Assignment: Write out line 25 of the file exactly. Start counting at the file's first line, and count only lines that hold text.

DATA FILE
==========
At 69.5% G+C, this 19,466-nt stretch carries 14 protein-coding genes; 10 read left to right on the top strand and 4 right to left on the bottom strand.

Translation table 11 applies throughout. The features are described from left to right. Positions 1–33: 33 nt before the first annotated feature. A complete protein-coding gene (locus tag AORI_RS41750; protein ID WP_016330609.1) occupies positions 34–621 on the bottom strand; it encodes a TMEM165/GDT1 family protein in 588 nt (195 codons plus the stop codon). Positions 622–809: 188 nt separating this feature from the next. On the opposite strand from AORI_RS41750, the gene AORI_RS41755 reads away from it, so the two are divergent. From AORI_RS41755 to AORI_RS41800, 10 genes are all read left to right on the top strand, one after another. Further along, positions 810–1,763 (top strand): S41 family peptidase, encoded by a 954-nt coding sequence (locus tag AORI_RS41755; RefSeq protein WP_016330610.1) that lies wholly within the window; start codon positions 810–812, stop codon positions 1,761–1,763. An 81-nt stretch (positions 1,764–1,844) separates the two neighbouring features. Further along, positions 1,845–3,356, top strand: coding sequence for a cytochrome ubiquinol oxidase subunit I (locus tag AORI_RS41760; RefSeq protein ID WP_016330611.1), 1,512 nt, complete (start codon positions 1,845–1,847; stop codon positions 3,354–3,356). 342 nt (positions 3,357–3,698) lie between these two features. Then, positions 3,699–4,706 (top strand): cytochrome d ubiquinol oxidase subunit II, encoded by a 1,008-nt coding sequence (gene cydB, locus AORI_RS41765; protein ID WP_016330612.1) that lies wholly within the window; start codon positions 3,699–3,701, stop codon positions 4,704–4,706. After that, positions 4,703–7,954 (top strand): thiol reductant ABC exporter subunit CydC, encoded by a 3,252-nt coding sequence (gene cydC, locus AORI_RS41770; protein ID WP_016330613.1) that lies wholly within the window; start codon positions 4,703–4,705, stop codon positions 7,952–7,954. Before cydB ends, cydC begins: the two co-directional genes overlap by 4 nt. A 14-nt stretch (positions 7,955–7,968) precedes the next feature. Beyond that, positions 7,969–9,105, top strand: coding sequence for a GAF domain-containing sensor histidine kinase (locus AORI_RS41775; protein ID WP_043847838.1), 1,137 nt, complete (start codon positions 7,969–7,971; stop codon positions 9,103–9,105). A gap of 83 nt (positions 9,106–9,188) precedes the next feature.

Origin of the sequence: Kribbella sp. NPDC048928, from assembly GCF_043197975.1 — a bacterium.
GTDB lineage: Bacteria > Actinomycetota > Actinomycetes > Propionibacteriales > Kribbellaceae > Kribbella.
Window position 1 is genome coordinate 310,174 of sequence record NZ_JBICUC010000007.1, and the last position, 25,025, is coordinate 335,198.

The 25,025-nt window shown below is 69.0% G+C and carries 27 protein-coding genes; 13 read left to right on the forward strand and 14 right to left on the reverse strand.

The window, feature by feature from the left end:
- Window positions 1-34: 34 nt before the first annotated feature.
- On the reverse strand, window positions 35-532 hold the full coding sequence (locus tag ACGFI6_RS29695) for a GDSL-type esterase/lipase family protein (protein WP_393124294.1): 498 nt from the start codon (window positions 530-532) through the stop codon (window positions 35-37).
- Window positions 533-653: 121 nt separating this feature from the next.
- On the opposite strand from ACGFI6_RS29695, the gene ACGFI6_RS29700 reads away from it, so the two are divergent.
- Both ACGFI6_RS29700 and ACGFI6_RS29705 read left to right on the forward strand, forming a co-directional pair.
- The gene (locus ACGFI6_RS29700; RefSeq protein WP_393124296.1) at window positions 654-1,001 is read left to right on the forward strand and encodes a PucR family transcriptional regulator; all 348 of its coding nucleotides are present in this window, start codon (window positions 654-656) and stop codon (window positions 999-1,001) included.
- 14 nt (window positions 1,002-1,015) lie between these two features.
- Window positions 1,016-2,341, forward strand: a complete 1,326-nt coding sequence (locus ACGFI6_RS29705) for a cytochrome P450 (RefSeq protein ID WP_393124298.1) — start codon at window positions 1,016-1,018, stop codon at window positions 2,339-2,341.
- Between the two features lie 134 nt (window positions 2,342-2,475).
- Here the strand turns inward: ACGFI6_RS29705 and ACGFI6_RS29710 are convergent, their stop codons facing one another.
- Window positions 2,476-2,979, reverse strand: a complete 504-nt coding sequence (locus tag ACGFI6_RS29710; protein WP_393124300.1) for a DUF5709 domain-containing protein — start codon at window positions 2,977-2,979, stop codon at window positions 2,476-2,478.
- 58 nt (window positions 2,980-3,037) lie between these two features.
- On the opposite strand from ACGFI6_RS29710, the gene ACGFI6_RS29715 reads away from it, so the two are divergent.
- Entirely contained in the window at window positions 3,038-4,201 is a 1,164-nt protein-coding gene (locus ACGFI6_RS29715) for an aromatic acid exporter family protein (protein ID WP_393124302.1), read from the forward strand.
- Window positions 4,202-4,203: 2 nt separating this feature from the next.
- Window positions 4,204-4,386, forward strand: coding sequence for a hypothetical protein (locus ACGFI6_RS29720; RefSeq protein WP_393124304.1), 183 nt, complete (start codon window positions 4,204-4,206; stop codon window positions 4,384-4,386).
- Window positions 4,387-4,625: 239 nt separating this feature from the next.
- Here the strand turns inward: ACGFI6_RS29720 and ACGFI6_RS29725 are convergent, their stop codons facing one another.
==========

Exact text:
- Here the strand turns inward: ACGFI6_RS29720 and ACGFI6_RS29725 are convergent, their stop codons facing one another.